01 - Nanã (Moacir Santos / Clóvis Mello)
02 - Só Por Amor (Baden Powell / Vinicius de Moraes)
03 - Aboio (J. T. Meirelles)
04 - Tristeza Vai Embora (Baden Powell / Mário Telles)
05 - Miragem (J. T. Meirelles)
06 - Quintessência (J. T. Meirelles)
07 - Se Você Disser Que Sim (Moacir Santos / Vinicius de Moraes)
08 - Coisa Nº 1 (Moacir Santos / Clóvis Mello)
09 - Solo (J. T. Meirelles)
10 - Você (Rildo Hora / Clóvis Mello)
11 - Menino Travesso (Moacir Santos / Vinicius de Moraes)

Thursday, November 25, 2010

Lord Kitchener - Klassic Kitchener Vol.1-3

Lord Kitchener - Klassic Kitchener Vol.1-3
REUP: 192kbps, 242mb on depositfiles

When A Man Is Poor
Trouble In Arima
Tie Tounge Mopsy
Cricket Champions
Old Lady Walk A Mile & A Half
Chinese Never Had A VJ Day
Steel Band Music
If You're Brown
Doctor Kitch
Batty Mamselle
Law And Order

My Pussin
Flag Woman
One To Hang
Panorama Night
Take Yuh Meat Out Muh Rice
No More Calypsong
Handy Man
No Melda
Love In The Cemetery
Mama Dis Is Mas
The Road
Miss Tourist

Pan In A-Minor
Pan In Harmony
Sugar Bum Bum
Symphony In G
The Symptoms Of Carnival
The Bees Melody
Gimme The Ting
The Spirit
Pan In The 21st Century
Curfew Time
Tribute To Spree Simon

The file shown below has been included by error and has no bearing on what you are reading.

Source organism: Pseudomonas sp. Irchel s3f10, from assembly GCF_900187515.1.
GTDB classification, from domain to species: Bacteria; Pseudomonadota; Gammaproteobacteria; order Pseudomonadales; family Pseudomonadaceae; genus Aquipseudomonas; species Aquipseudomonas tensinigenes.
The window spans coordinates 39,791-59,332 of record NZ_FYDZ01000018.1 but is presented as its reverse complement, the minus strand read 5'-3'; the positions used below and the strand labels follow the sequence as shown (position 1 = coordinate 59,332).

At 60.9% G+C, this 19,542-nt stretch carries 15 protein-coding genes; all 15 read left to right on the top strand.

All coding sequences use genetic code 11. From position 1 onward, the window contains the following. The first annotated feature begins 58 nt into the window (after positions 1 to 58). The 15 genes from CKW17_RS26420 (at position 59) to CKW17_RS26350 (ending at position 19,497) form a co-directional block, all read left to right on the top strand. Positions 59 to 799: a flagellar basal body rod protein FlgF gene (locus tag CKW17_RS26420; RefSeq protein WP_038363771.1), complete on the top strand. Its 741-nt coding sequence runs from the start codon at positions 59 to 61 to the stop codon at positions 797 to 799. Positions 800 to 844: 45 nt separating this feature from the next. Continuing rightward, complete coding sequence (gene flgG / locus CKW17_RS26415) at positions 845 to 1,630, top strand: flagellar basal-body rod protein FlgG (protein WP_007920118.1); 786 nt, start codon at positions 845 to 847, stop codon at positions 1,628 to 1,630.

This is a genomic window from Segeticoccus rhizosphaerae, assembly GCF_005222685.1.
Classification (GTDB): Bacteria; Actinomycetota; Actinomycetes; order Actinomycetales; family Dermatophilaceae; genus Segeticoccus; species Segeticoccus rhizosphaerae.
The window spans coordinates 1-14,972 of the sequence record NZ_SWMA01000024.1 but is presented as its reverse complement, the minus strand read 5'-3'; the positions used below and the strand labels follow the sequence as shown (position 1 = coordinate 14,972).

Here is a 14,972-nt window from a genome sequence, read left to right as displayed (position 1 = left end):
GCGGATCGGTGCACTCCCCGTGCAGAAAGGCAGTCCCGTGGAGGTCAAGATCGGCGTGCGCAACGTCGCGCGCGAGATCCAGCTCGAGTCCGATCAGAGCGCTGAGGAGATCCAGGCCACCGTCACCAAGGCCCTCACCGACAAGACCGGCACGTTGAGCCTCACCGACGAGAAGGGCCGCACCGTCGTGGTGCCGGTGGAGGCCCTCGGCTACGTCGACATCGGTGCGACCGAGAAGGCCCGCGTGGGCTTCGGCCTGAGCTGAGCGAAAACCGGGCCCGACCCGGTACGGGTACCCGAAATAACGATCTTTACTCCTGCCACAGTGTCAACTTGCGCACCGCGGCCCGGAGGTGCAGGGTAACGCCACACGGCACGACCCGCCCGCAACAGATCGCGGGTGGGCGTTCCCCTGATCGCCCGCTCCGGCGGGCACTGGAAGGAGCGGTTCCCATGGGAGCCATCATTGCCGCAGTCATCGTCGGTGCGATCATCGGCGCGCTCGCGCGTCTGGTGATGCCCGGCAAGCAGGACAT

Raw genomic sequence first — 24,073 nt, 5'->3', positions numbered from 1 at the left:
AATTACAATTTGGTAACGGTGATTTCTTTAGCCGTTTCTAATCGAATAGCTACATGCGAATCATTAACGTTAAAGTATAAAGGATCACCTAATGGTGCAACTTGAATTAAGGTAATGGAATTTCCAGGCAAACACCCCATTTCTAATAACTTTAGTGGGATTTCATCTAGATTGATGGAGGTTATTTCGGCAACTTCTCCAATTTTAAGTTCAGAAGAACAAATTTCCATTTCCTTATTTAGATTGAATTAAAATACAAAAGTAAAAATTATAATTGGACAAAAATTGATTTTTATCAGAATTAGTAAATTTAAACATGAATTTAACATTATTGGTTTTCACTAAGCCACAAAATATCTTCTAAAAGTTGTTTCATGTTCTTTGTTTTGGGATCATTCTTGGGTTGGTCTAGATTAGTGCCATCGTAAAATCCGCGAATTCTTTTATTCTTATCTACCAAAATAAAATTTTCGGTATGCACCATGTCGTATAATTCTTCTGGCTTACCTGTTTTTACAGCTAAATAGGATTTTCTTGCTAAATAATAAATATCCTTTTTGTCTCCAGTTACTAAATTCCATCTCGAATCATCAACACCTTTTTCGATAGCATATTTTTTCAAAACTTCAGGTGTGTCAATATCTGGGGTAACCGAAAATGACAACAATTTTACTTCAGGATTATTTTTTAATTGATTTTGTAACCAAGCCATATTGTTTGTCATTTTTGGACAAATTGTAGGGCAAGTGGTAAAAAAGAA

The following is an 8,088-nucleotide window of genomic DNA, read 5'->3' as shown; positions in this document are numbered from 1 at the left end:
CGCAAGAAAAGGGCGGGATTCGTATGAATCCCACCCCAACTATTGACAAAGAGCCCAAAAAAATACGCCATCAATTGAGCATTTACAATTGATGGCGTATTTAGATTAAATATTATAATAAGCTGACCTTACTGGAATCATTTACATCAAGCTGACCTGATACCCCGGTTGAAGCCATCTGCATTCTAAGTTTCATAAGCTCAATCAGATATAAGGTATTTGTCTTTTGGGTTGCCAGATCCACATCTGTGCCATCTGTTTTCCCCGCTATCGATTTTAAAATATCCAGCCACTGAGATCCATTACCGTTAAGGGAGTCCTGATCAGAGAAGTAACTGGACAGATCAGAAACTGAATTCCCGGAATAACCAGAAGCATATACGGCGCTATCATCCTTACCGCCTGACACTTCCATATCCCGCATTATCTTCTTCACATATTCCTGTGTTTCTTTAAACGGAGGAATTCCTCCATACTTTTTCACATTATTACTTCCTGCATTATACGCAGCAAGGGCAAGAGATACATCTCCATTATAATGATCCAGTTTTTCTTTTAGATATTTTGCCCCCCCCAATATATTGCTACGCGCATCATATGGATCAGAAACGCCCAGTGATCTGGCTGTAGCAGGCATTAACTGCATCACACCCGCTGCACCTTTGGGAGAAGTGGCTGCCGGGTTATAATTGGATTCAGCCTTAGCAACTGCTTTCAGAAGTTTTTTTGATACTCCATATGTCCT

A few albums I uploaded for a fellow calypso fan, might as well share the links here.

A Guide to the Real Calypso
A CD that came with a japanese book of the same name.
VBR, 86mb on zippyshare
1. Atilla & The Huns – West Indian Rhythm
2. Gerald Clark And His Caribbean Serenaders – Flores De Trinidad
3. Atilla & The Huns – Man Man Biscoe
4. Atilla & The Huns – Women Will Rule The World
5. The Executor – Three Friend's Advice
6. Lion – Ugly Woman
7. Sam Manning – Medley Of West Indian Song
8. Wilmoth Houdini – He Had It Coming
9. King Radio – Chip Chip Water
10. The Caresser – Ah Gertie
11. Tiger – Next Door Neighbor
12. Mighty Destroyer – Mother's Love
13. Lord Invader – The Sport Pool
14. Lord Beginner – Norah The War Is Over
15. Duke Of Iron – Box Car Shorty
16. Macbeth The Great – Old Man
17. Trinidad Blues-Calypso – Lord Biginner
18. Lord Kitchener – Is Trouble
19. Mighty Terror – Calypso War
20. Wonder – Follow Me Children
21. King Fighter – The Two Old Lovers